“That is where our hope is!”  God never gives up on us.  God continues tossing seeds our way and once we experience the abundance of God’s grace and love, we must share it, cast it about far and wide, fling it about with no limitations or judgment. As followers of The Sower, it is our call to follow the example of extravagant love and hope.  It is not for us to discriminate or judge who is worthy — what soil is better, or more suitable or more deserving.  No, as did The Sower, we are to be extravagant in sowing hope and love.

I’d like to close with a poem that speaks to hope in the midst of challenge.

The Gates of Hope—A Poem by Victoria Stafford

Our mission is to plant ourselves at the gates of Hope—
Not the prudent gates of Optimism,
Which are somewhat narrower.
Not the stalwart, boring gates of Common Sense;
Nor the strident gates of Self-Righteousness,
Which creak on shrill and angry hinges
(People cannot hear us there; they cannot pass through)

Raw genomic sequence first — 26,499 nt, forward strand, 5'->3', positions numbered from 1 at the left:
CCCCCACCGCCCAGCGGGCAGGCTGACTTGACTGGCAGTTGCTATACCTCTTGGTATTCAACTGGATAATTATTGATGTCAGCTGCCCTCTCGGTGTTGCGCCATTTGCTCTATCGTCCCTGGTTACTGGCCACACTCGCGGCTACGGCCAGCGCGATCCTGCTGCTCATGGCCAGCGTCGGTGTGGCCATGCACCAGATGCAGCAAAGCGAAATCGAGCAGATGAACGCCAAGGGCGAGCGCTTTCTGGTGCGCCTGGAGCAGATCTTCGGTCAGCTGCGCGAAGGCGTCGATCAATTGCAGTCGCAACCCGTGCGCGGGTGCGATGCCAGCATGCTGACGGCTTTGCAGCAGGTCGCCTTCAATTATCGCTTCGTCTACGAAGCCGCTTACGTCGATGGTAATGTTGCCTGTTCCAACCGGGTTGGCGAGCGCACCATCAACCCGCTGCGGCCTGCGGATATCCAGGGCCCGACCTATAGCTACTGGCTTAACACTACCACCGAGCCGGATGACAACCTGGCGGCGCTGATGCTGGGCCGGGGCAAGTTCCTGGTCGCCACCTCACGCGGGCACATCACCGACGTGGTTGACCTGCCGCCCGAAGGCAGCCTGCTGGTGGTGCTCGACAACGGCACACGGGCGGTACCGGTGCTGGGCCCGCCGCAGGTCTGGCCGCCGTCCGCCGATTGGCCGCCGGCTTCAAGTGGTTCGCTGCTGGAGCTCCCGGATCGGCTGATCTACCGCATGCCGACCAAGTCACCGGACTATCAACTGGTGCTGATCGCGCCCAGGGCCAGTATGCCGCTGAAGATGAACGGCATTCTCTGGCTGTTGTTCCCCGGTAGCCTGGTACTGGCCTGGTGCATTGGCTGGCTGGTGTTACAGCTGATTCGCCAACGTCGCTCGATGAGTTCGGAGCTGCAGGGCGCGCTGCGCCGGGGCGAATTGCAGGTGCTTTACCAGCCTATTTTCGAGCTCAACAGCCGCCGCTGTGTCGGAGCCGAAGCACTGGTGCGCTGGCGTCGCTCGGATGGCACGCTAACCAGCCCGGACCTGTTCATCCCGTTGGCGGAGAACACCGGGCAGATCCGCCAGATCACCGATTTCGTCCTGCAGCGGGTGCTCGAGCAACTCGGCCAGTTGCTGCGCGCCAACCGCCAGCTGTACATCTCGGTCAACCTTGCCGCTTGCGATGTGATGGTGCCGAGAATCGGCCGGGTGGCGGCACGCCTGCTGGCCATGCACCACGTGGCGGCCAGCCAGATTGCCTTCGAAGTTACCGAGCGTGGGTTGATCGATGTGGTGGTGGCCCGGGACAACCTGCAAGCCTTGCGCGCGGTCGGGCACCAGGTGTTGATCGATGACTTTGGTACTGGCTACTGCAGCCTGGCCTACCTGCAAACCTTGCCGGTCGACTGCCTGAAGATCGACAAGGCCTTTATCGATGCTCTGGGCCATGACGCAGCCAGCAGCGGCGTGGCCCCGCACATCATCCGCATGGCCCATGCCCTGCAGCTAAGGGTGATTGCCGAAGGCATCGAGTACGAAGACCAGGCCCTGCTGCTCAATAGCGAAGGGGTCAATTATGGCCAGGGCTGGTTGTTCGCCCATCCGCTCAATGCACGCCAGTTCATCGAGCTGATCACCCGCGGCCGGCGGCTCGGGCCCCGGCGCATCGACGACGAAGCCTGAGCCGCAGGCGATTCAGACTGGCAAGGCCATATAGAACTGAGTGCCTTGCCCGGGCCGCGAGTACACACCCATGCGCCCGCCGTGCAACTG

Nor the cheerful, flimsy garden gate of
“Everything is gonna’ be all right.”
But a different, sometimes lonely place,
The place of truth-telling,
About your own soul first of all and its condition.
The place of resistance and defiance,
The piece of ground from which you see the world
Both as it is and as it could be
As it will be;
The place from which you glimpse not only struggle,
But the joy of the struggle.
And we stand there, beckoning and calling,
Telling people what we are seeing
Asking people what they see.

And I add:  ask … and then listen to their answer.

Hoping your mind has been ‘teased into active thought,’ how is God calling you in these recent days of pandemic and protest? What is God’s invitation to you from your own “piece of ground”?

What is ‘the truth about your soul and its condition’?  How is the soil of your soul?….. your heart? ….. your mind?

Be still and listen. Hear the words of the Sower and hear the stories of your neighbors, especially the neighbors who don’t look like you.

May you be ‘planted at the Gates of Hope’ and ‘find joy in the struggle’ that is.